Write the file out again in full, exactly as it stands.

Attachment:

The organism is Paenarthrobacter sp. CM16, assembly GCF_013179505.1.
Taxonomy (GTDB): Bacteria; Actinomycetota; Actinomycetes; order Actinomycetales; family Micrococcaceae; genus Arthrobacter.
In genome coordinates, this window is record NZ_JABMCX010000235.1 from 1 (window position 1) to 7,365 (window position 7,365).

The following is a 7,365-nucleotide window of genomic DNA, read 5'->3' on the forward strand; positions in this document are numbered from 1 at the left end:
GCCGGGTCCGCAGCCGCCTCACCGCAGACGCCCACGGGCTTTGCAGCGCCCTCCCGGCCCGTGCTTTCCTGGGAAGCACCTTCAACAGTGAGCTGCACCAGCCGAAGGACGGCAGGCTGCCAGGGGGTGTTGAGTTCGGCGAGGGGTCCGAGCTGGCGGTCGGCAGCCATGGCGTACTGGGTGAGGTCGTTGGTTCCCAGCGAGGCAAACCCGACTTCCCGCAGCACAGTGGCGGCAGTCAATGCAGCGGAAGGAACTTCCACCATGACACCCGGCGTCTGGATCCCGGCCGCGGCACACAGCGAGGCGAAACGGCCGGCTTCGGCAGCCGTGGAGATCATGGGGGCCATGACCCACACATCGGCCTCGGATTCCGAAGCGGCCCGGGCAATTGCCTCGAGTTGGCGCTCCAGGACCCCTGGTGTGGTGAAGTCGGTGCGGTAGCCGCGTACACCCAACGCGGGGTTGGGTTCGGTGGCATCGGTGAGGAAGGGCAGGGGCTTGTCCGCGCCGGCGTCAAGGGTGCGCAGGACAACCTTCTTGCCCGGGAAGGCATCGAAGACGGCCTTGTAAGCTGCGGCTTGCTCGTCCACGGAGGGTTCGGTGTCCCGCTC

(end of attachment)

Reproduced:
The organism is Paenarthrobacter sp. CM16, assembly GCF_013179505.1.
Taxonomy (GTDB): Bacteria; Actinomycetota; Actinomycetes; order Actinomycetales; family Micrococcaceae; genus Arthrobacter.
In genome coordinates, this window is record NZ_JABMCX010000235.1 from 1 (window position 1) to 7,365 (window position 7,365).

The following is a 7,365-nucleotide window of genomic DNA, read 5'->3' on the forward strand; positions in this document are numbered from 1 at the left end:
GCCGGGTCCGCAGCCGCCTCACCGCAGACGCCCACGGGCTTTGCAGCGCCCTCCCGGCCCGTGCTTTCCTGGGAAGCACCTTCAACAGTGAGCTGCACCAGCCGAAGGACGGCAGGCTGCCAGGGGGTGTTGAGTTCGGCGAGGGGTCCGAGCTGGCGGTCGGCAGCCATGGCGTACTGGGTGAGGTCGTTGGTTCCCAGCGAGGCAAACCCGACTTCCCGCAGCACAGTGGCGGCAGTCAATGCAGCGGAAGGAACTTCCACCATGACACCCGGCGTCTGGATCCCGGCCGCGGCACACAGCGAGGCGAAACGGCCGGCTTCGGCAGCCGTGGAGATCATGGGGGCCATGACCCACACATCGGCCTCGGATTCCGAAGCGGCCCGGGCAATTGCCTCGAGTTGGCGCTCCAGGACCCCTGGTGTGGTGAAGTCGGTGCGGTAGCCGCGTACACCCAACGCGGGGTTGGGTTCGGTGGCATCGGTGAGGAAGGGCAGGGGCTTGTCCGCGCCGGCGTCAAGGGTGCGCAGGACAACCTTCTTGCCCGGGAAGGCATCGAAGACGGCCTTGTAAGCTGCGGCTTGCTCGTCCACGGAGGGTTCGGTGTCCCGCTC